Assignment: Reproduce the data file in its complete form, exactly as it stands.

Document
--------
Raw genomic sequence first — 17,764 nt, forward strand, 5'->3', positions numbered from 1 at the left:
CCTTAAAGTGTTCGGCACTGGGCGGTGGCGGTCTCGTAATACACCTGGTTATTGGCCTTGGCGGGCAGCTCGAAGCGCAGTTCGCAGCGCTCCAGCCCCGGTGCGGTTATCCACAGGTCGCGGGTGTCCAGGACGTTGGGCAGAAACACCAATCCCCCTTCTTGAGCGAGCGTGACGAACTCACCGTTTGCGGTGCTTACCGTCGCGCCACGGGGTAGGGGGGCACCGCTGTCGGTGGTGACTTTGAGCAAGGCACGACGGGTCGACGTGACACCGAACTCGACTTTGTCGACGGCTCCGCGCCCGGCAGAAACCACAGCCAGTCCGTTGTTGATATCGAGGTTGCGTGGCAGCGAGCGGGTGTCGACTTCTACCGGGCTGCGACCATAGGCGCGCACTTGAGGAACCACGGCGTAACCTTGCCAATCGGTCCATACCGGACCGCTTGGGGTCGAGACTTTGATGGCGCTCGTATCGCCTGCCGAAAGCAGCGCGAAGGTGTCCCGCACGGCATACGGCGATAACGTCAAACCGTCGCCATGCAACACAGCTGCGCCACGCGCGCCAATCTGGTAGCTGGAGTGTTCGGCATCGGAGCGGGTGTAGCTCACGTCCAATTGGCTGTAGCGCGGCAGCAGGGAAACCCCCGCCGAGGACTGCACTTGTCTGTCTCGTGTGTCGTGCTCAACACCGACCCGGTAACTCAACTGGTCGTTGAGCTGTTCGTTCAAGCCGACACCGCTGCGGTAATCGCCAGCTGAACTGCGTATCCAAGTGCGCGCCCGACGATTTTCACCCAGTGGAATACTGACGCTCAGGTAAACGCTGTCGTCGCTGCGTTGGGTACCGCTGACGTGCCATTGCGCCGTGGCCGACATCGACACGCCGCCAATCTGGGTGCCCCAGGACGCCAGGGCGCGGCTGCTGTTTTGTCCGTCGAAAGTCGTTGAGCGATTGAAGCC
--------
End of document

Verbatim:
Raw genomic sequence first — 17,764 nt, forward strand, 5'->3', positions numbered from 1 at the left:
CCTTAAAGTGTTCGGCACTGGGCGGTGGCGGTCTCGTAATACACCTGGTTATTGGCCTTGGCGGGCAGCTCGAAGCGCAGTTCGCAGCGCTCCAGCCCCGGTGCGGTTATCCACAGGTCGCGGGTGTCCAGGACGTTGGGCAGAAACACCAATCCCCCTTCTTGAGCGAGCGTGACGAACTCACCGTTTGCGGTGCTTACCGTCGCGCCACGGGGTAGGGGGGCACCGCTGTCGGTGGTGACTTTGAGCAAGGCACGACGGGTCGACGTGACACCGAACTCGACTTTGTCGACGGCTCCGCGCCCGGCAGAAACCACAGCCAGTCCGTTGTTGATATCGAGGTTGCGTGGCAGCGAGCGGGTGTCGACTTCTACCGGGCTGCGACCATAGGCGCGCACTTGAGGAACCACGGCGTAACCTTGCCAATCGGTCCATACCGGACCGCTTGGGGTCGAGACTTTGATGGCGCTCGTATCGCCTGCCGAAAGCAGCGCGAAGGTGTCCCGCACGGCATACGGCGATAACGTCAAACCGTCGCCATGCAACACAGCTGCGCCACGCGCGCCAATCTGGTAGCTGGAGTGTTCGGCATCGGAGCGGGTGTAGCTCACGTCCAATTGGCTGTAGCGCGGCAGCAGGGAAACCCCCGCCGAGGACTGCACTTGTCTGTCTCGTGTGTCGTGCTCAACACCGACCCGGTAACTCAACTGGTCGTTGAGCTGTTCGTTCAAGCCGACACCGCTGCGGTAATCGCCAGCTGAACTGCGTATCCAAGTGCGCGCCCGACGATTTTCACCCAGTGGAATACTGACGCTCAGGTAAACGCTGTCGTCGCTGCGTTGGGTACCGCTGACGTGCCATTGCGCCGTGGCCGACATCGACACGCCGCCAATCTGGGTGCCCCAGGACGCCAGGGCGCGGCTGCTGTTTTGTCCGTCGAAAGTCGTTGAGCGATTGAAGCC